By David Prairie
I’ve loved youth ministry since I was in high school. After graduation I stayed involved with the youth by serving as a small group leader and later as an intern. My undergraduate concentration was in youth ministry. So, when my home church asked me to fill the role of youth pastor in May of 2011, I was honored. Now I’m nearing the end of what has been a seven-year journey. I have more memories than I can document in a single article. But I feel compelled to share what I will miss about this unique and richly varied aspect of the local church.
I’ll miss coming in to a nearly empty building on Sunday mornings, praying for the students that I would see that day, and asking God to awaken young people to the glories of the Bible. I’ll miss watching students play horrible games of ping-pong while waiting for services to officially begin. I’ll miss helping people pray through Scripture, showing them how the Bible’s words are our words, and that we must petition God with the phrases and sentences and paragraphs he has given to us.
I’ll miss singing with our students. Sometimes the music was loud, and that was fine. But even better was when the music was softer, and the room was filled with voices declaring the praises of the High King of Heaven and the wonders of the gospel.
I’ll miss seeing students grow in their faith in evident ways. We’ve seen to students come to Christ, be baptized, and utilize spiritual gifts for the glory of God and the good of the church. Praise the Lord for visible fruit! And praise him also for what is now only seen and known by him.
I’ll miss watching students participate in the services by playing instruments, singing, advancing slides, setting up chairs, passing out bulletins, reading Scripture, leading in prayer, and sharing testimonies. I’ll miss seeing students advance from small group participants to small group discussion leaders, taking the things that have been passed on to them and equipping others with those things. I’ll miss watching students interact with encouragement, pray with and for each other, and help one another follow Jesus.
I’ll miss preaching and teaching weekly. I’ll miss looking over a crowd of students and leaders, who, even as they listen to me, have their eyes on the Bible and not on the speaker. I’ll miss the rigorous study that goes into being prepared to preach. Many weeks I would sit at my desk with stacks of books around me and pray fervently for God to help me to see the things in his Word that the students needed to see. I was always inadequate for the task, but never hesitant to take it on.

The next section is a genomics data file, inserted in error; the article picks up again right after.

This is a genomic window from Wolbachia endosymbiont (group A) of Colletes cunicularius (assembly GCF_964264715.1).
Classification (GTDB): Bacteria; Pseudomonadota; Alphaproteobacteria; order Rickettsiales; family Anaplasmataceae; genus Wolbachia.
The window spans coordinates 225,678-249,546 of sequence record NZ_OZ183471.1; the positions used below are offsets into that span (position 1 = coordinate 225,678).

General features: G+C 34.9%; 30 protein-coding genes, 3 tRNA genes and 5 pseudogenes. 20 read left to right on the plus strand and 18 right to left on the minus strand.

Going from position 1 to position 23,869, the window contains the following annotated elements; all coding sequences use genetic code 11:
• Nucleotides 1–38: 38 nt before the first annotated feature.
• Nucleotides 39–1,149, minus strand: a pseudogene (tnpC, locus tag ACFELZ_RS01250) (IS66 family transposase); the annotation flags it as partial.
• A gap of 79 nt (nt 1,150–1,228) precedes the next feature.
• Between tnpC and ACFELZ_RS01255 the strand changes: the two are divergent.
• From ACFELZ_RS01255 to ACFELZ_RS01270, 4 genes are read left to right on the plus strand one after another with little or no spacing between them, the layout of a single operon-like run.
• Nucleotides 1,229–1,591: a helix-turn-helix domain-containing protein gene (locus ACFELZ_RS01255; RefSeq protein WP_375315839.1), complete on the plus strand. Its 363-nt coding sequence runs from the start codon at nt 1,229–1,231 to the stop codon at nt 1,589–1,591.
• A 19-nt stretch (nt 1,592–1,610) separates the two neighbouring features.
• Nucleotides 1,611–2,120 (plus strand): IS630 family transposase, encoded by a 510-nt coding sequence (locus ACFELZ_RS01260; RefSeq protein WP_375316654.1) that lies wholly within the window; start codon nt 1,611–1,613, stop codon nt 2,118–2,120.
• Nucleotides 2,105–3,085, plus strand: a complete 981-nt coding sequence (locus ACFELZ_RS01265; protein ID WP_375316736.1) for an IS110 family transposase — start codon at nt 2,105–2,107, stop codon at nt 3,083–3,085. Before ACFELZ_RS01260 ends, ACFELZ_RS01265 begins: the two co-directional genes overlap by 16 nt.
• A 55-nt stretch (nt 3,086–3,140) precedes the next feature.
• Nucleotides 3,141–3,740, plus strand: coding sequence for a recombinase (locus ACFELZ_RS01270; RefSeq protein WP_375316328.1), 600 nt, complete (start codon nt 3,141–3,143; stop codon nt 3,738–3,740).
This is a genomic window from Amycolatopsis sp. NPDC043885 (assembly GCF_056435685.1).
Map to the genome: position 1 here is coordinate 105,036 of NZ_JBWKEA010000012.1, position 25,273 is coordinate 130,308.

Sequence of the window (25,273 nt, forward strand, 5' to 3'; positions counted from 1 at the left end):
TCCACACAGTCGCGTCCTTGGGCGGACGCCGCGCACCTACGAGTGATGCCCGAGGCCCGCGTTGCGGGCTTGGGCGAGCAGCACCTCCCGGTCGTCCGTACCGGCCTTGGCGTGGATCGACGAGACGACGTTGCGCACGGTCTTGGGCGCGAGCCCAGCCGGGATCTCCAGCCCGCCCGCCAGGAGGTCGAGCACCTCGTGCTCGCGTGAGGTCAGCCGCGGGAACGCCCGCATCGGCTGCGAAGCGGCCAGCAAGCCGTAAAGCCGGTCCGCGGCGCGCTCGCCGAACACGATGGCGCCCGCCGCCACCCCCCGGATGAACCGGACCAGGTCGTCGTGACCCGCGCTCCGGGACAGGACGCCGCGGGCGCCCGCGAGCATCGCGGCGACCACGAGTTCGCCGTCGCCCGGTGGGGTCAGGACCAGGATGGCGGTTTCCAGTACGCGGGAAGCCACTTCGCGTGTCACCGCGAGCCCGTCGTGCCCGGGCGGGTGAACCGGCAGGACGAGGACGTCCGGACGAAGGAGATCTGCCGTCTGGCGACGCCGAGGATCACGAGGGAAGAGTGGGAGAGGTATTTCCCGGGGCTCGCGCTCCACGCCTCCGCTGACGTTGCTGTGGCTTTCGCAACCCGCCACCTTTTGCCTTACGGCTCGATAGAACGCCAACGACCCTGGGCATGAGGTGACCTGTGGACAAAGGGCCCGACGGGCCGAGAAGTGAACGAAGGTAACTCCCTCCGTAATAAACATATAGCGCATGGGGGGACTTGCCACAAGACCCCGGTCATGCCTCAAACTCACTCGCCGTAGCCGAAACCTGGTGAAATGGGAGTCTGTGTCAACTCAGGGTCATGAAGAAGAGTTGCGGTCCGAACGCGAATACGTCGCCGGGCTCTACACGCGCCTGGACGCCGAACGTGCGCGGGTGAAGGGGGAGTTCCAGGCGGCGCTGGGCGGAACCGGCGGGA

Students sometimes commented that, during my preaching, on occasion my voice would catch, or my expressions would change, or my hands would go up when attempting to articulate the wondrous mysteries of the Scriptures. I didn’t mind that they noticed, and I hope that if I did express excitement, that it was over the text and not over anything trivial. And if it was over the text, I hope the excitement was contagious.
I have spoken long about the preaching ministry, and that is no accident. For me the public teaching was central. There are many things our ministry could have done without, but I would not have survived without the regular attention to the Word that is necessary for the proclamation of the text.
Yet I also am grateful for the way our regular time in the Word shaped our interest in serving others in our community and around the world. I’ll miss service projects where I watched students prepare boxes at the Food Bank, dig gardens at Hope for the Inner City, minister to children at homes, participate in work projects with Habitat for Humanity, clean up after storm damage, rake leaves during the fall, deliver food and gift baskets during the holidays, and pass out church literature on downtown streets and in local parks. I’ll miss watching students give time and money to missionaries and missions projects. I’ll miss listening to them ask serious questions during missions conferences, and hearing from missionaries that our students asked the best questions.